Tuesday, January 29, 2008

Paco Peña at Massey Hall. January 25, 2008. Brief review.

I saw one of the best concerts of my life when flamenco guitarist Paco Peña came to Massey Hall last Friday.

One of the most interesting things it did for me was to put into perspective the other flamenco performances that I've seen over the years:

  • 3 x Jesse Cook

  • 2 x Robert Michaels

  • 1 x Jorge Miguel

  • 1 x Johannes Linstead

And Paco Peña's performance was in a completely different strata above these four. Respect in the genre is such that I expect every one of the above would agree with me.

Paco Peña's style was very much traditional and perhaps closest to Jorge Miguel of the above, although the complexity of his arrangements and the eloquency of his skill was far beyond. The billing of Peña as one of the greatest flamenco guitarists in the world is justified, to the extent of my experience.

Although I've enjoyed each of the Jesse Cook shows I've been to, he's quite obviously "mainstreaming" the genre into the most catchy and energetic aspects. There's not much air or space and it always feels like he's trying hard not to lose your attention. It's an artform in itself that he should feel accomplished about, but it's not the same artform and it's not real flamenco.

Peña's concert was all about fundamentals and is what I have come to know as traditional flamenco. That may or may not be true, but it felt as though I was experiencing something genuine, rather than sugarcoated.

In comparison to Robert Michaels and Johannes Linstead... well, I don't think either of those two do what you could call flamenco. Jesse Cook's style could reasonably be considered nuevo flamenco (rumba flamenco, most of the time), but Michaels and Linstead do something completely different. It's more like adult contemporary instrumental, with flamenco influence.


There were at least four different flamenco dancers in this performance, as far as I could tell. Three of them were male, which was a "first" for me: I've seen flamenco dancers before, but they've always been female, even in multiples. I knew that male flamenco dancers were out there because you see them associated with the genre, and I briefly worked with someone male that was involved in flamenco dancing, but I'd never seen it myself. The men had far more stage time than the woman.

The dancing was very impressive. It was also obvious that this is yet another culture that, unlike our own, recognizes and respects the equal roles of women -- equal contribution, but in different ways. That much comes out in the performance somehow, as does a respect for all elements and aspects of life. I don't think I'm reading too much into it, either.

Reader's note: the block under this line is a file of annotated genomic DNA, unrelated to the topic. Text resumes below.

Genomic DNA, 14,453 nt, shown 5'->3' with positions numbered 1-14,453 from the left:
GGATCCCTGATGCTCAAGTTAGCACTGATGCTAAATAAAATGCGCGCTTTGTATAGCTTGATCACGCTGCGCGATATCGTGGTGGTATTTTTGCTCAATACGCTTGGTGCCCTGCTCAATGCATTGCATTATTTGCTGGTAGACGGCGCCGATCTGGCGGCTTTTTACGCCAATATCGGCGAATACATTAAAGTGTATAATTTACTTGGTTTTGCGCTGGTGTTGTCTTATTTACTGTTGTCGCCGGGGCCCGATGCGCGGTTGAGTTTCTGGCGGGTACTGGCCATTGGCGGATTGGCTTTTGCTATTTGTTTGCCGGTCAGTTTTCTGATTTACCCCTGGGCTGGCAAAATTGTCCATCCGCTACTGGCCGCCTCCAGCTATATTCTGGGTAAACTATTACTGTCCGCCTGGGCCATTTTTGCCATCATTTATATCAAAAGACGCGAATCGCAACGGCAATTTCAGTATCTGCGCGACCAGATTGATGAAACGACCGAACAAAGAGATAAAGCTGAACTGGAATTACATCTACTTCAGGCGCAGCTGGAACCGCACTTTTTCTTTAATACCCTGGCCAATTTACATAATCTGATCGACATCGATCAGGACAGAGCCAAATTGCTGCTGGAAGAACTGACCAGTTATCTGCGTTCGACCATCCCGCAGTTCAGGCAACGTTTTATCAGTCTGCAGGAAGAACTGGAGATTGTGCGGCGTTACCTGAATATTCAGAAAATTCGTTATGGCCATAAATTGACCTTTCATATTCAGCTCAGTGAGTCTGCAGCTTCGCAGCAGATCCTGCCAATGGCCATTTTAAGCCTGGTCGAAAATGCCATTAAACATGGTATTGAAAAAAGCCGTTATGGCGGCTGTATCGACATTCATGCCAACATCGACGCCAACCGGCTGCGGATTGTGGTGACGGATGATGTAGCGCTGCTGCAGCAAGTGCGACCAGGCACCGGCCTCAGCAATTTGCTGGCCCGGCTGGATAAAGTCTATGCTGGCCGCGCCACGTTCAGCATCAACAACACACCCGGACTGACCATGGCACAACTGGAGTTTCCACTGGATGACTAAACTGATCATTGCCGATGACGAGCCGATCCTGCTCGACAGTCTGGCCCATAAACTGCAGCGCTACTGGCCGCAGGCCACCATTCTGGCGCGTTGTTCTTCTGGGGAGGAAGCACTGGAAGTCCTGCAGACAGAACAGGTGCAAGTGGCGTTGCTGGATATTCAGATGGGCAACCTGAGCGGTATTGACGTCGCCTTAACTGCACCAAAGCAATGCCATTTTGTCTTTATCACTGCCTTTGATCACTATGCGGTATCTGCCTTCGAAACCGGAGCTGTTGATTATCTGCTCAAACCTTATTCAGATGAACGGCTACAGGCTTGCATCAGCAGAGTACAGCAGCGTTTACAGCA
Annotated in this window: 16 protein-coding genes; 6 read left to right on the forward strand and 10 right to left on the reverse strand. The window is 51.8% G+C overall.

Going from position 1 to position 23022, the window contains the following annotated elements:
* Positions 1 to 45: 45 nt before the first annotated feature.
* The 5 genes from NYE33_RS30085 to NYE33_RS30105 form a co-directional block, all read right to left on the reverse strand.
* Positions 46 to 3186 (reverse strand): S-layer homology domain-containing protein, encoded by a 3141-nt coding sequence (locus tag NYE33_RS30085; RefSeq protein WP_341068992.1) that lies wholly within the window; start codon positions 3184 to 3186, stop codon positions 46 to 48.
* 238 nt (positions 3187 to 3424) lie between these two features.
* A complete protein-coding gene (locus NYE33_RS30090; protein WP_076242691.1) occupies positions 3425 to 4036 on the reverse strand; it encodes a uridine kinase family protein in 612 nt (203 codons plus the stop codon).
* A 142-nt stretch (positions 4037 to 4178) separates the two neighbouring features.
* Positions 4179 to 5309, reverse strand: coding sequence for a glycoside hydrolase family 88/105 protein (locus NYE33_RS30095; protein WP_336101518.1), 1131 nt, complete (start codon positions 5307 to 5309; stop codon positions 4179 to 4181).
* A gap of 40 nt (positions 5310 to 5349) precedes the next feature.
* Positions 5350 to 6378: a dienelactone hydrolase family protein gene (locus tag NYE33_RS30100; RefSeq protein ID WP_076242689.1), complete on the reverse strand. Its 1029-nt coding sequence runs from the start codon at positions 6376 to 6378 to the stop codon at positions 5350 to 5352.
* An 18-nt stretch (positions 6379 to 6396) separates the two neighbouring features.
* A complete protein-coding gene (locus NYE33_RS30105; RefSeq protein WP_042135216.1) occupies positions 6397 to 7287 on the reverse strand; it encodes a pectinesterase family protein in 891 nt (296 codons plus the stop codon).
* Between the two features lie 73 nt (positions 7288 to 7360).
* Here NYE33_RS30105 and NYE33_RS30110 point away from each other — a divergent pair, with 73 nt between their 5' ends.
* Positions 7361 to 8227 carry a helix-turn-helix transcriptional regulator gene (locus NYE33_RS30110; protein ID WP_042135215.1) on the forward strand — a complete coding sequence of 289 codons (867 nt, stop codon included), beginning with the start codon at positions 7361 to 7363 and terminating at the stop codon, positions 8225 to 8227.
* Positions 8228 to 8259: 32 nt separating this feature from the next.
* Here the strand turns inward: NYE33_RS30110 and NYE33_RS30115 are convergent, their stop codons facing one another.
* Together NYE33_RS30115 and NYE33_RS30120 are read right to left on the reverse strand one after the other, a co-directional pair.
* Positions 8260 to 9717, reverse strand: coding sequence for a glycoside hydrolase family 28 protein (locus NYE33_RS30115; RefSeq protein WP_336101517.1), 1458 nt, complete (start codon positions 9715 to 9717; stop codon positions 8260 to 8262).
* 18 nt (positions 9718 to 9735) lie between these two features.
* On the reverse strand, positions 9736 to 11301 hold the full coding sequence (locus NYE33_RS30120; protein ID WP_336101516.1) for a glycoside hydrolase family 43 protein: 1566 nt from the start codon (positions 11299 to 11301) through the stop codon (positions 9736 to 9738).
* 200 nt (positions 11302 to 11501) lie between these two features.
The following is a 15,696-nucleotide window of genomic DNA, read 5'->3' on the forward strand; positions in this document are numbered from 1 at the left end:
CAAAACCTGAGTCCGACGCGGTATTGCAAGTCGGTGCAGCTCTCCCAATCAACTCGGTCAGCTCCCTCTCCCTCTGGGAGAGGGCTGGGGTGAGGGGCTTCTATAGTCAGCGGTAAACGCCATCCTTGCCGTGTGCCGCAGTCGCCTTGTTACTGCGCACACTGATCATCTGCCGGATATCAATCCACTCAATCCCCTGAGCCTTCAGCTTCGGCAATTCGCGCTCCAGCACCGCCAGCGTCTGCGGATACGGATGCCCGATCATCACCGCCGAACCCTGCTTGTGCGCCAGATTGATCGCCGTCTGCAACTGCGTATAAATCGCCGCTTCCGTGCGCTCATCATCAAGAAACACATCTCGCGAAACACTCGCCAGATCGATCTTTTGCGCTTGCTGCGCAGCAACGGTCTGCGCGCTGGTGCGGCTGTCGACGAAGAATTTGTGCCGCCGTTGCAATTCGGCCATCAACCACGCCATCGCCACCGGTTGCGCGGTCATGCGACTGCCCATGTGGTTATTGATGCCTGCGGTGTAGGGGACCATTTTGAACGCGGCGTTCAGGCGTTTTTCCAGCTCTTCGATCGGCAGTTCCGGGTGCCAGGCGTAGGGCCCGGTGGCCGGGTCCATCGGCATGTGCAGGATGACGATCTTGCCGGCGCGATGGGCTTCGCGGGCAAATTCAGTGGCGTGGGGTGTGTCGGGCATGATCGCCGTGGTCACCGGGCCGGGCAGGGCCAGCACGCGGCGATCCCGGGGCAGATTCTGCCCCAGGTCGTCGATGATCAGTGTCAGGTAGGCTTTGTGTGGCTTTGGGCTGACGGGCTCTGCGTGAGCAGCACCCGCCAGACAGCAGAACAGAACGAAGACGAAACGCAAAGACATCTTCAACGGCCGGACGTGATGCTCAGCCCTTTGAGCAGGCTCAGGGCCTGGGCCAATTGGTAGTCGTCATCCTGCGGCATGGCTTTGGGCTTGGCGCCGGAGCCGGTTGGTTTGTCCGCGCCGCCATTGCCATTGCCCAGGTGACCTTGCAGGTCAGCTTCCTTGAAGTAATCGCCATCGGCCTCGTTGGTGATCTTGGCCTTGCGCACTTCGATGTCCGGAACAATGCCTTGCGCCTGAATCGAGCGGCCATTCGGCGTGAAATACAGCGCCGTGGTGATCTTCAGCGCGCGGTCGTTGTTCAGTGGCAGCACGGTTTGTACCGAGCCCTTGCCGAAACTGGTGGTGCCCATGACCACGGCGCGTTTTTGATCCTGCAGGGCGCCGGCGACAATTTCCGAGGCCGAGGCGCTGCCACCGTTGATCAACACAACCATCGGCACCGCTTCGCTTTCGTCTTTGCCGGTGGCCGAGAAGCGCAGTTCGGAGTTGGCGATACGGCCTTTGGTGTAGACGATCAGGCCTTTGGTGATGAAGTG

The dancing fluctuated between tighly-controlled synchronized movements and rather fluid, uncontrolled (almost Pentecostal) interpretive dance. It was an interesting combination, and I think Michael Jackson learned a thing or two from this genre when creating his own style.


Much of the music was accompanied by a male flamenco singer who did a very suitable job. This was also the first flamenco concert I've seen with a traditional flamenco singer: the others I've seen usually blend Western singers in with the flamenco, or they use a more contemporary Spanish singing style that they presumably feel won't be as harsh to adult contemporary ears.

One of the things I always noticed about Jesse Cook's concerts is that the stage performance was not as fluid as the recorded performance. It seemed a bit more stilted and mechanical, as if many takes must have been taken in order to capture the recorded performance as it was. There was none of that with Peña: everything was perfectly fluid and seemingly-unscripted (an impossibility, I know, but a master makes it look that way).

The only part I found a bit distracting were the castanets. I know they're traditional but, to me, they most overshadowed the music and I found them a distraction from what I was really trying to listen to. It may have been a mixing or acoustic issue, or it may just be something that I don't like.


I can easily say that Massey Hall has the best acoustics of any of the halls I've been to to hear this style of music. Considering the size of the hall, I was expecting less; but the subtleties of every note could be heard very well and there was no distracting feedback and were no annoying standing waves, at least where I was sitting. I was very pleased with the acoustics.


Seeing as this concert was in Toronto and of a more traditional type, I was expecting a more varied audience. It was quite similar to what you'd see in Oakville (which is where I've seen most of the other artists above): mostly white, and over 30. Although, there were far more singles of all ages in the audience.


So, again, this was a great performance and I could easily be convinced to go to another. I can only really compare to what I know and, as I said, this was in a class above anything else I've seen so far.

One day, I also hope to see the "other Paco" -- Paco De Lucia. I missed him the last time he was in town, so hopefully I will get another chance.

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